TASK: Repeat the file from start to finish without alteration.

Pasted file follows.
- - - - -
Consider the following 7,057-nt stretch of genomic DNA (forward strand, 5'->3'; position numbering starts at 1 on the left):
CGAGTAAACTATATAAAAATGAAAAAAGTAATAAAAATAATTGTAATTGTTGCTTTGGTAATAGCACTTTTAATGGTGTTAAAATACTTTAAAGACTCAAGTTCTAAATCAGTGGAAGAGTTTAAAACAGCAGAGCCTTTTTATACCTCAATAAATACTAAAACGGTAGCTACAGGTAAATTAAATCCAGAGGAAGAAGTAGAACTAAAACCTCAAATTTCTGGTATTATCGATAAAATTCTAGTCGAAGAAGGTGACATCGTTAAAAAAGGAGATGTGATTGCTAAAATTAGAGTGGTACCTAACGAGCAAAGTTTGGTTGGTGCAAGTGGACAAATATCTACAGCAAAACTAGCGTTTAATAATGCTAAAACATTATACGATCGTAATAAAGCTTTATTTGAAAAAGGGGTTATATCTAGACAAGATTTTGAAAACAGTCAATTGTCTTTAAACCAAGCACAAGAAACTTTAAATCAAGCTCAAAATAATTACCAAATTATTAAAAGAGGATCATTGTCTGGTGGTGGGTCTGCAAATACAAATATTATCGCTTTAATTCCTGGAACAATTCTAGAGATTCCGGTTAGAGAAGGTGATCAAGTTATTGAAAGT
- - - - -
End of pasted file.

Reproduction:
Consider the following 7,057-nt stretch of genomic DNA (forward strand, 5'->3'; position numbering starts at 1 on the left):
CGAGTAAACTATATAAAAATGAAAAAAGTAATAAAAATAATTGTAATTGTTGCTTTGGTAATAGCACTTTTAATGGTGTTAAAATACTTTAAAGACTCAAGTTCTAAATCAGTGGAAGAGTTTAAAACAGCAGAGCCTTTTTATACCTCAATAAATACTAAAACGGTAGCTACAGGTAAATTAAATCCAGAGGAAGAAGTAGAACTAAAACCTCAAATTTCTGGTATTATCGATAAAATTCTAGTCGAAGAAGGTGACATCGTTAAAAAAGGAGATGTGATTGCTAAAATTAGAGTGGTACCTAACGAGCAAAGTTTGGTTGGTGCAAGTGGACAAATATCTACAGCAAAACTAGCGTTTAATAATGCTAAAACATTATACGATCGTAATAAAGCTTTATTTGAAAAAGGGGTTATATCTAGACAAGATTTTGAAAACAGTCAATTGTCTTTAAACCAAGCACAAGAAACTTTAAATCAAGCTCAAAATAATTACCAAATTATTAAAAGAGGATCATTGTCTGGTGGTGGGTCTGCAAATACAAATATTATCGCTTTAATTCCTGGAACAATTCTAGAGATTCCGGTTAGAGAAGGTGATCAAGTTATTGAAAGT